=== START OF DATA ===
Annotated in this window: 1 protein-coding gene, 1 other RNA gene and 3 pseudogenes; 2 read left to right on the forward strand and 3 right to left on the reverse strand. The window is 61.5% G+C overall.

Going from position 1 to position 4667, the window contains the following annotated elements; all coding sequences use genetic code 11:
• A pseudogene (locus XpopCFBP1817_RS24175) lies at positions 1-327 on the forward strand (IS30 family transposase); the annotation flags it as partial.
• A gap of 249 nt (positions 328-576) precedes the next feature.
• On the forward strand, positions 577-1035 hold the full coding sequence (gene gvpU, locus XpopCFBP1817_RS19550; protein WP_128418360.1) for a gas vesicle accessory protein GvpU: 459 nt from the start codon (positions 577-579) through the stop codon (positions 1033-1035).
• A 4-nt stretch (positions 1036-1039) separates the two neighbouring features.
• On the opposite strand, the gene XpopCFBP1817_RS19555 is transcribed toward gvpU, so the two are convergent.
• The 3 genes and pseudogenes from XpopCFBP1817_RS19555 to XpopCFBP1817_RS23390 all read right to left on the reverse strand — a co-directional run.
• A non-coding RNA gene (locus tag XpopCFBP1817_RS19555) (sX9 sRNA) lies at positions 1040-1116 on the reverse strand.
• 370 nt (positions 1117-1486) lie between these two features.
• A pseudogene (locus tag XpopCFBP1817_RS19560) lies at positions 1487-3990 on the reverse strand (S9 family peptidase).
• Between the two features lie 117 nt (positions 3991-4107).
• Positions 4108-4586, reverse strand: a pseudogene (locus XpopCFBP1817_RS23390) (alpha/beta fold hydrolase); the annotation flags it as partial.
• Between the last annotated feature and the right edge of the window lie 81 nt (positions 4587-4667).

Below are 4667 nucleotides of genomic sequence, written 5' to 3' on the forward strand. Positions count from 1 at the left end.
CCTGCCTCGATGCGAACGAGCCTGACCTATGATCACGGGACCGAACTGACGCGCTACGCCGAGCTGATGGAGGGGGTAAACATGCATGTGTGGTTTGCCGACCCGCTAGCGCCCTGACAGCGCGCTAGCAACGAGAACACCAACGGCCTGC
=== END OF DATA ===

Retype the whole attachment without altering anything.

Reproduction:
Annotated in this window: 1 protein-coding gene, 1 other RNA gene and 3 pseudogenes; 2 read left to right on the forward strand and 3 right to left on the reverse strand. The window is 61.5% G+C overall.

Going from position 1 to position 4667, the window contains the following annotated elements; all coding sequences use genetic code 11:
• A pseudogene (locus XpopCFBP1817_RS24175) lies at positions 1-327 on the forward strand (IS30 family transposase); the annotation flags it as partial.
• A gap of 249 nt (positions 328-576) precedes the next feature.
• On the forward strand, positions 577-1035 hold the full coding sequence (gene gvpU, locus XpopCFBP1817_RS19550; protein WP_128418360.1) for a gas vesicle accessory protein GvpU: 459 nt from the start codon (positions 577-579) through the stop codon (positions 1033-1035).
• A 4-nt stretch (positions 1036-1039) separates the two neighbouring features.
• On the opposite strand, the gene XpopCFBP1817_RS19555 is transcribed toward gvpU, so the two are convergent.
• The 3 genes and pseudogenes from XpopCFBP1817_RS19555 to XpopCFBP1817_RS23390 all read right to left on the reverse strand — a co-directional run.
• A non-coding RNA gene (locus tag XpopCFBP1817_RS19555) (sX9 sRNA) lies at positions 1040-1116 on the reverse strand.
• 370 nt (positions 1117-1486) lie between these two features.
• A pseudogene (locus tag XpopCFBP1817_RS19560) lies at positions 1487-3990 on the reverse strand (S9 family peptidase).
• Between the two features lie 117 nt (positions 3991-4107).
• Positions 4108-4586, reverse strand: a pseudogene (locus XpopCFBP1817_RS23390) (alpha/beta fold hydrolase); the annotation flags it as partial.
• Between the last annotated feature and the right edge of the window lie 81 nt (positions 4587-4667).

Below are 4667 nucleotides of genomic sequence, written 5' to 3' on the forward strand. Positions count from 1 at the left end.
CCTGCCTCGATGCGAACGAGCCTGACCTATGATCACGGGACCGAACTGACGCGCTACGCCGAGCTGATGGAGGGGGTAAACATGCATGTGTGGTTTGCCGACCCGCTAGCGCCCTGACAGCGCGCTAGCAACGAGAACACCAACGGCCTGC